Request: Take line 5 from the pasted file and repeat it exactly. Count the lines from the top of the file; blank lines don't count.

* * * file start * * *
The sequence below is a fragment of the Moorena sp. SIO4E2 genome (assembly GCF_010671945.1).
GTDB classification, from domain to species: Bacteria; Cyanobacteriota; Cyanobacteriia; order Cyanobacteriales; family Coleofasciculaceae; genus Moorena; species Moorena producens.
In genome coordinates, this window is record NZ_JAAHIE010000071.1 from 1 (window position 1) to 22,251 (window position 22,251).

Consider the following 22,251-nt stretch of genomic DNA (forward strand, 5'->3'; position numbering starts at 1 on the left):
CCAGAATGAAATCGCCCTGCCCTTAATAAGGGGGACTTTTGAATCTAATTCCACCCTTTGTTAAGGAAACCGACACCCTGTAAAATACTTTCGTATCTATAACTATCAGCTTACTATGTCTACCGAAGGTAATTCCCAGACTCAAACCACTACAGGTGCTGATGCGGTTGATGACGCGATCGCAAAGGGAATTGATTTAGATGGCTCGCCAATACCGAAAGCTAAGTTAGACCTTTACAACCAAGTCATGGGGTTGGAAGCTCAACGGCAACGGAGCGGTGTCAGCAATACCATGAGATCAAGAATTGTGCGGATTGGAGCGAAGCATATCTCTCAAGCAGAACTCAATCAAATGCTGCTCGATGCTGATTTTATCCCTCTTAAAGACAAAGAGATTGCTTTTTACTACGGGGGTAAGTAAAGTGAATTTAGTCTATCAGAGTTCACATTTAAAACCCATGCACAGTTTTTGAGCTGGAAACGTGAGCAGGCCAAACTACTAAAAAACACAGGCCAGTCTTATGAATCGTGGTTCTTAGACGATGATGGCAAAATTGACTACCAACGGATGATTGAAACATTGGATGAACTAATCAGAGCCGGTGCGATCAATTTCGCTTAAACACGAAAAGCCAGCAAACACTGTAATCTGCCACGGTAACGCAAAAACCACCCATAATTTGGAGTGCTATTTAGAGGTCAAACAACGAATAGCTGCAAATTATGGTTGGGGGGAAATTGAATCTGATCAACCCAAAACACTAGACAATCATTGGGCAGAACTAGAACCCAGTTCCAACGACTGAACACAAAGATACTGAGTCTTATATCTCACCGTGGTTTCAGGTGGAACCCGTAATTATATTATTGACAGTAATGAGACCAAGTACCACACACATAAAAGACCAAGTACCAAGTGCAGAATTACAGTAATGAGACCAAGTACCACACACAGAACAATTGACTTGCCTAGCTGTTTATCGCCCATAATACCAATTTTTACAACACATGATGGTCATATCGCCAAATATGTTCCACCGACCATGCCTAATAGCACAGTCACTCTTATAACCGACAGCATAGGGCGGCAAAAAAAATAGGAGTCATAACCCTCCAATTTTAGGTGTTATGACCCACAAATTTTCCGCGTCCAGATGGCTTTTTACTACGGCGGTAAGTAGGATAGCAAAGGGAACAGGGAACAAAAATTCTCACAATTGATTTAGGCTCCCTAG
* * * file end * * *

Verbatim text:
CCAGAATGAAATCGCCCTGCCCTTAATAAGGGGGACTTTTGAATCTAATTCCACCCTTTGTTAAGGAAACCGACACCCTGTAAAATACTTTCGTATCTATAACTATCAGCTTACTATGTCTACCGAAGGTAATTCCCAGACTCAAACCACTACAGGTGCTGATGCGGTTGATGACGCGATCGCAAAGGGAATTGATTTAGATGGCTCGCCAATACCGAAAGCTAAGTTAGACCTTTACAACCAAGTCATGGGGTTGGAAGCTCAACGGCAACGGAGCGGTGTCAGCAATACCATGAGATCAAGAATTGTGCGGATTGGAGCGAAGCATATCTCTCAAGCAGAACTCAATCAAATGCTGCTCGATGCTGATTTTATCCCTCTTAAAGACAAAGAGATTGCTTTTTACTACGGGGGTAAGTAAAGTGAATTTAGTCTATCAGAGTTCACATTTAAAACCCATGCACAGTTTTTGAGCTGGAAACGTGAGCAGGCCAAACTACTAAAAAACACAGGCCAGTCTTATGAATCGTGGTTCTTAGACGATGATGGCAAAATTGACTACCAACGGATGATTGAAACATTGGATGAACTAATCAGAGCCGGTGCGATCAATTTCGCTTAAACACGAAAAGCCAGCAAACACTGTAATCTGCCACGGTAACGCAAAAACCACCCATAATTTGGAGTGCTATTTAGAGGTCAAACAACGAATAGCTGCAAATTATGGTTGGGGGGAAATTGAATCTGATCAACCCAAAACACTAGACAATCATTGGGCAGAACTAGAACCCAGTTCCAACGACTGAACACAAAGATACTGAGTCTTATATCTCACCGTGGTTTCAGGTGGAACCCGTAATTATATTATTGACAGTAATGAGACCAAGTACCACACACATAAAAGACCAAGTACCAAGTGCAGAATTACAGTAATGAGACCAAGTACCACACACAGAACAATTGACTTGCCTAGCTGTTTATCGCCCATAATACCAATTTTTACAACACATGATGGTCATATCGCCAAATATGTTCCACCGACCATGCCTAATAGCACAGTCACTCTTATAACCGACAGCATAGGGCGGCAAAAAAAATAGGAGTCATAACCCTCCAATTTTAGGTGTTATGACCCACAAATTTTCCGCGTCCAGATGGCTTTTTACTACGGCGGTAAGTAGGATAGCAAAGGGAACAGGGAACAAAAATTCTCACAATTGATTTAGGCTCCCTAG